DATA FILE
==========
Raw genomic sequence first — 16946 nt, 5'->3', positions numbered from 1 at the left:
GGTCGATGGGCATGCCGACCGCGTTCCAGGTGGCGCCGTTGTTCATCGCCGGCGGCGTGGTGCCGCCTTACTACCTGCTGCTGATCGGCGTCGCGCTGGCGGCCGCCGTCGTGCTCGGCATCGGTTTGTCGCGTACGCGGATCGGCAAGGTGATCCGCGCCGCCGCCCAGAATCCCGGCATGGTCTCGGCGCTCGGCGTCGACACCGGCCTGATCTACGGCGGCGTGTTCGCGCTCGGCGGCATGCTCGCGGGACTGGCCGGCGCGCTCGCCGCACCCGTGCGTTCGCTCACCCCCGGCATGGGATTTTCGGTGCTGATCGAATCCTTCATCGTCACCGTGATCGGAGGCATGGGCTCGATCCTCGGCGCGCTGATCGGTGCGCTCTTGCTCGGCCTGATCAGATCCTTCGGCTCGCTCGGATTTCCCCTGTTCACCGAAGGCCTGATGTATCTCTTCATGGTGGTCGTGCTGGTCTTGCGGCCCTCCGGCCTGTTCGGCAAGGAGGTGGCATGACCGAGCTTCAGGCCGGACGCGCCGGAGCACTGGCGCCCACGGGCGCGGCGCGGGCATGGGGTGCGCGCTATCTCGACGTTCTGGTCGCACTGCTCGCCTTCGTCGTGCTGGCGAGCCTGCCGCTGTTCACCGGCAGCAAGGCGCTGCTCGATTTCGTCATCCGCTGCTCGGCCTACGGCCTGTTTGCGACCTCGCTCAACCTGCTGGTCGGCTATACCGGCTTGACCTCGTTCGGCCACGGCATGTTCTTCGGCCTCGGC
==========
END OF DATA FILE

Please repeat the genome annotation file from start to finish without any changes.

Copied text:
Raw genomic sequence first — 16946 nt, 5'->3', positions numbered from 1 at the left:
GGTCGATGGGCATGCCGACCGCGTTCCAGGTGGCGCCGTTGTTCATCGCCGGCGGCGTGGTGCCGCCTTACTACCTGCTGCTGATCGGCGTCGCGCTGGCGGCCGCCGTCGTGCTCGGCATCGGTTTGTCGCGTACGCGGATCGGCAAGGTGATCCGCGCCGCCGCCCAGAATCCCGGCATGGTCTCGGCGCTCGGCGTCGACACCGGCCTGATCTACGGCGGCGTGTTCGCGCTCGGCGGCATGCTCGCGGGACTGGCCGGCGCGCTCGCCGCACCCGTGCGTTCGCTCACCCCCGGCATGGGATTTTCGGTGCTGATCGAATCCTTCATCGTCACCGTGATCGGAGGCATGGGCTCGATCCTCGGCGCGCTGATCGGTGCGCTCTTGCTCGGCCTGATCAGATCCTTCGGCTCGCTCGGATTTCCCCTGTTCACCGAAGGCCTGATGTATCTCTTCATGGTGGTCGTGCTGGTCTTGCGGCCCTCCGGCCTGTTCGGCAAGGAGGTGGCATGACCGAGCTTCAGGCCGGACGCGCCGGAGCACTGGCGCCCACGGGCGCGGCGCGGGCATGGGGTGCGCGCTATCTCGACGTTCTGGTCGCACTGCTCGCCTTCGTCGTGCTGGCGAGCCTGCCGCTGTTCACCGGCAGCAAGGCGCTGCTCGATTTCGTCATCCGCTGCTCGGCCTACGGCCTGTTTGCGACCTCGCTCAACCTGCTGGTCGGCTATACCGGCTTGACCTCGTTCGGCCACGGCATGTTCTTCGGCCTCGGC